Containing Steelers RB Le’Veon Bell no easy task for Chiefs

Dec 14, 2014; Atlanta; Steelers running back Le'Veon Bell (26) against the Falcons at the Georgia Dome. Credit: Dale Zanine-USA TODAY Sports
Dec 14, 2014; Atlanta; Steelers running back Le’Veon Bell (26) against the Falcons at the Georgia Dome. Credit: Dale Zanine-USA TODAY Sports

KANSAS CITY, Mo. – The Chiefs have seen a fair share of running backs through 14 regular-season games.

And the matchups haven’t often produced success, leading the Chiefs to currently rank 28th in the league against the run, allowing 132.6 yards on average per game.

Now, the run defense, which went through Weeks 11 to 14 allowing 738 total yards rushing, faces a formidable foe in Pittsburgh Steelers running back Le’Veon Bell.

“He’s a hard runner,” Chiefs defensive end Vance Walker said. “He picks his lanes pretty well. He’s a hard tackle. One guy tackling him, he doesn’t go down, so he’s a very tough guy.”

A viable argument exists the Steelers have yet to square off a defense like the Chiefs, which ranks second against the pass (199.2 yard per game) and eighth in total net yards per game (331.8).

But the immediate counter surrounds the Chiefs have yet to face a running back the caliber of Bell, who ranks second in the NFL in yards from scrimmage with 2,043 (1,278 rushing, 765 receiving).

While the Chiefs have allowed just two rushing touchdowns on the season, the least amount in the league, Bell’s nose for the end zone will challenge that statistic.

The second-year pro has a four-game touchdown streak with seven total scores (six rushing, one receiving) during that span.

Bell’s play this season has impressed a former college teammate, Chiefs practice squad defensive lineman Jerel Worthy.

“He doesn’t take any unnecessary hits,” Worthy said. “He eludes a lot of tacklers. He’s just an overall great player. He has good vision, good footwork. Just being a patient runner allows him to see things that other running backs might not see happening.”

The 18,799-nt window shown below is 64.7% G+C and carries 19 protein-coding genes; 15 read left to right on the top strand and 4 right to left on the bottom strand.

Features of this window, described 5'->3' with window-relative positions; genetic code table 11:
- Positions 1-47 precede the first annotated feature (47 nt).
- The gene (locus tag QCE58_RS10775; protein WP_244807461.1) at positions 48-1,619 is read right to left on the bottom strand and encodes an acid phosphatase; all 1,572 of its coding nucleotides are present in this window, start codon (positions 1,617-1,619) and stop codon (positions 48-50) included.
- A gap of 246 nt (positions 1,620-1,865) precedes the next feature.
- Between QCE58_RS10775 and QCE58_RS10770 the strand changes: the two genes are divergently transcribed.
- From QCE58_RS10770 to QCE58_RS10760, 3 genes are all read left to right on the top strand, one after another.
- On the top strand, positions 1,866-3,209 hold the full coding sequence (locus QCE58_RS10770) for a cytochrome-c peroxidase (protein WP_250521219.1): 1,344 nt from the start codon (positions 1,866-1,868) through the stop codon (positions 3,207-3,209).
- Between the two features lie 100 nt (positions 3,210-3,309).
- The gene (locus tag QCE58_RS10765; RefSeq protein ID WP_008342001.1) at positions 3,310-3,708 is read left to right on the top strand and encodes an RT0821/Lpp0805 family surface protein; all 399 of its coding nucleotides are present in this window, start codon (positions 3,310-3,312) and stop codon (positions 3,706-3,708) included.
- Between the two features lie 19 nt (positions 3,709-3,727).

Defensive end Kevin Vickerson, also a product of Michigan State, pointed out Bell’s collegiate background as a contributing factor to success as an NFL running back.

“He’s a Michigan State guy,” Vickerson said. “I know how he’s built coming from a program like that. He’s a bell cow. He’s used to that pounding and gets better through the course of the game toward the end. We just got to stay pounding him.”

Meanwhile, the NFL is about trends and Bell has established himself as a bona fide dual-threat workhorse in the past four games.

Bell is more than capable of handling a heavy load, evidenced by 537 yards rushing on 100 carries and 21 catches for 299 yards on 31 targets during that span.

“He’s killing it and he’s only getting better,” Worthy said. “I still think he has a ways to go before being one of the best back in the league, but I definitely think he’s on his way.”

The Pittsburgh offense, of course, offers more than Bell.

Quarterback Ben Roethlisberger has thrown for 4,415 yards and 29 touchdowns against eight interceptions on the season, and wide receiver Antonio Brown leads the league in receptions (115) and yards receiving (1,498).

Defending Bell, Roethlisberger and Brown isn’t simple.

“They have a really high-powered offense that’s really moving right now,” Chiefs defensive coordinator Bob Sutton said. “They have tremendous balance between the running and passing game. You’ve got Bell, Brown and Ben – all the Bs – and they’re a problem. They’re all individually very talented, and collectively they’re working really well together and I think complementing each other very well.”

Kansas City gained much-needed momentum against the run in Week 15 win after holding the Oakland Raiders to 79 yards rushing on 17 attempts.

And the Raiders virtually abandoned the ground game, throwing the ball 56 times in a move that played into the hands of the NFL’s No. 2 pass defense.

It remains to be seen if the Chiefs can neutralize Bell and force the Steelers offense into a one-dimensional attack, but the Chiefs hope to apply the Week 15 success to Sunday.

“You got to play your technique and get down formation recognition,” Vickerson said. “Just try to study some of their tendencies and what they do well. They’re running the ball well right now, passing the ball well. We got to do some of the things we did last week and carry it over in this game. We came out on fire, and so we need to carry it over and play our ball.”